## October 31, 2006

### Markl on Natural Differential Operators

#### Posted by Urs Schreiber

Just heard a talk by Martin Markl on

He explained

• a way to make precise the idea that certain differential operators (like the Lie derivative, or the covariant derivative) are more natural than others,
• that all natural differential operators of a certain “type” arise as the 0th cohomology of a complex of graphs,
• where the graphs appearing here are like string diagrams representing the action of linear operators on tensor powers of vector spaces.

Given a space like $\mathbb{R}^n$ with coordinate functions $\{X^i\}$, we can form plenty of differential operators on the space of functions on this space by writing expressions in local coordinates like

(1)$X^i X^j \frac{\partial}{\partial X^k}$

or

(2)$\left( f^i \frac{\partial g^j}{\partial X^i} - g^i \frac{\partial f^j}{\partial X^i} \right) \frac{\partial}{\partial X^j} \,.$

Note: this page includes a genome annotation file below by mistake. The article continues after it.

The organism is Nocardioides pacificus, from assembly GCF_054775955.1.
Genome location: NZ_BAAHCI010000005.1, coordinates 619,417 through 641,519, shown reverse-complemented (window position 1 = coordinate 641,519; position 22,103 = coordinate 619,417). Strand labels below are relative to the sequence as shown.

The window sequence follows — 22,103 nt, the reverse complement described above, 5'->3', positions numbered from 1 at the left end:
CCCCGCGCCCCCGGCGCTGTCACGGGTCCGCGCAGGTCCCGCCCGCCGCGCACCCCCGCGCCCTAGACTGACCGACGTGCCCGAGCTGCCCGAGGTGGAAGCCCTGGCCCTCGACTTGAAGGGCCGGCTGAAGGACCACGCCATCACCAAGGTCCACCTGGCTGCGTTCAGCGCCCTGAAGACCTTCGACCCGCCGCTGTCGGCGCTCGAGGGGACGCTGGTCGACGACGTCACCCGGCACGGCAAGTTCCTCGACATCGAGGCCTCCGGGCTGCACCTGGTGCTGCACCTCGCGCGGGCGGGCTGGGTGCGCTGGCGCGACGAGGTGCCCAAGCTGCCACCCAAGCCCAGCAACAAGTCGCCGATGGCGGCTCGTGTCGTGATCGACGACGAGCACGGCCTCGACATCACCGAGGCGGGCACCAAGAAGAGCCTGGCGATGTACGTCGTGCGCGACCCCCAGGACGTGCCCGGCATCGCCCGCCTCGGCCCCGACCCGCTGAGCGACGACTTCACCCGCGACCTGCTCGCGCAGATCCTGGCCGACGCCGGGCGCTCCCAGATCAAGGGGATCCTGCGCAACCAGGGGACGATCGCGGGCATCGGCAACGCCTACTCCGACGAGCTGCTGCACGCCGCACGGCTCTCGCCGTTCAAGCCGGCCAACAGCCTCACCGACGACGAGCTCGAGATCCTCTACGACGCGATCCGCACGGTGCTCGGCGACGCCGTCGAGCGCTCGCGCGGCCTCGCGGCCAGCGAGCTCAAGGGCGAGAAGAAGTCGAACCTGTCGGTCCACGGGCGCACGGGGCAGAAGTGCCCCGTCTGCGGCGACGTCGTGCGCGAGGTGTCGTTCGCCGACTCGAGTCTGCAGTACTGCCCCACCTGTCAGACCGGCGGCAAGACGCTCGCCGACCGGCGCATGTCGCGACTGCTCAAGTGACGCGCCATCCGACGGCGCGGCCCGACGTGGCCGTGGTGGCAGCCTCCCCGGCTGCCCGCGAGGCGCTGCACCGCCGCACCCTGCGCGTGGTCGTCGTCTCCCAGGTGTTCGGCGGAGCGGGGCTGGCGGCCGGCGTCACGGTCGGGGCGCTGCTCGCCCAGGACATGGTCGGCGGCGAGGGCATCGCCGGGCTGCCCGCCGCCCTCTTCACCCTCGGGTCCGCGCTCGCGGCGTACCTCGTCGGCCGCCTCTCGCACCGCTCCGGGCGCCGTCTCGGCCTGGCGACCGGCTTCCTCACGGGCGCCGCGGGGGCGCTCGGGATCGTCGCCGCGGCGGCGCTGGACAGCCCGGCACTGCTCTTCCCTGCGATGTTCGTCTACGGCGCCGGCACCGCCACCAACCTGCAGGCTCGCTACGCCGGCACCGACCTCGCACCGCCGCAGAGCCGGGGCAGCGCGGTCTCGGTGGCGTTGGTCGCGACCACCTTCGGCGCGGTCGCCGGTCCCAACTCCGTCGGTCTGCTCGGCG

The second one is “natural” (it comes from the Lie derivative), the first one isn’t.

What exactly does this mean?

Let $\mathrm{Man}_n$ be the category of $n$-dimensional smooth manifolds with morphisms being open embeddings. Let $\mathrm{Fib}_n$ be the category of fiber bundles over $\mathrm{Man}_n$.

We say a kind of bundle is natural if we can functorially associate it to manifolds:

Definition: A natural bundle is a functor $\mathbf{F} : \mathrm{Man}_n \to \mathrm{Fib}_n$ such that $F(M)$ is a bundle over $M$ and such that for any open submanifold $M' \subset M$ we have $F(M') = F(M)|_{M'}$.

In 1977 Palais and Terng proved a theorem which characterized natural bundles as precisely those fiber bundles that are associated by $\mathrm{GL}^k(n)$ to a $k$-frame bundle.

The bundle of $k$-frames over $M$

(3)$F_n^k(M)$